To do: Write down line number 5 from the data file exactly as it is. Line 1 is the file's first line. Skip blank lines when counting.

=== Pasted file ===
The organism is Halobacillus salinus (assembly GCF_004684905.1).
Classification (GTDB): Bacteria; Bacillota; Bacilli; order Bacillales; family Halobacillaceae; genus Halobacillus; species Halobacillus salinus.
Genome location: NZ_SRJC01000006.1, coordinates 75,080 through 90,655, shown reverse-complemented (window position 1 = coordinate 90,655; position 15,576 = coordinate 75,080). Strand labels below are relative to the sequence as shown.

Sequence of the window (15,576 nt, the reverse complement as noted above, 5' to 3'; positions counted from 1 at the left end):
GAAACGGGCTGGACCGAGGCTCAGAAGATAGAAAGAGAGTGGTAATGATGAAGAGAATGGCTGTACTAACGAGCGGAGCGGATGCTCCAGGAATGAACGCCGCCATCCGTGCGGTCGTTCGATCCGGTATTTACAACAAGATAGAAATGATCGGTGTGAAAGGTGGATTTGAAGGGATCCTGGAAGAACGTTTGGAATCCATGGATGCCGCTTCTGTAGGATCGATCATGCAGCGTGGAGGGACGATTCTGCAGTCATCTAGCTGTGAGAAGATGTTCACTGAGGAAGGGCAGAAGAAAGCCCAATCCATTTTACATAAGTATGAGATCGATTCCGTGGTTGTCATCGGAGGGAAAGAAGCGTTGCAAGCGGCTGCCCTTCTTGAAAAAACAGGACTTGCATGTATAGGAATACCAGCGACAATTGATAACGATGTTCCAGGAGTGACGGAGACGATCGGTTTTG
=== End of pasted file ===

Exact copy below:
GAAACGGGCTGGACCGAGGCTCAGAAGATAGAAAGAGAGTGGTAATGATGAAGAGAATGGCTGTACTAACGAGCGGAGCGGATGCTCCAGGAATGAACGCCGCCATCCGTGCGGTCGTTCGATCCGGTATTTACAACAAGATAGAAATGATCGGTGTGAAAGGTGGATTTGAAGGGATCCTGGAAGAACGTTTGGAATCCATGGATGCCGCTTCTGTAGGATCGATCATGCAGCGTGGAGGGACGATTCTGCAGTCATCTAGCTGTGAGAAGATGTTCACTGAGGAAGGGCAGAAGAAAGCCCAATCCATTTTACATAAGTATGAGATCGATTCCGTGGTTGTCATCGGAGGGAAAGAAGCGTTGCAAGCGGCTGCCCTTCTTGAAAAAACAGGACTTGCATGTATAGGAATACCAGCGACAATTGATAACGATGTTCCAGGAGTGACGGAGACGATCGGTTTTG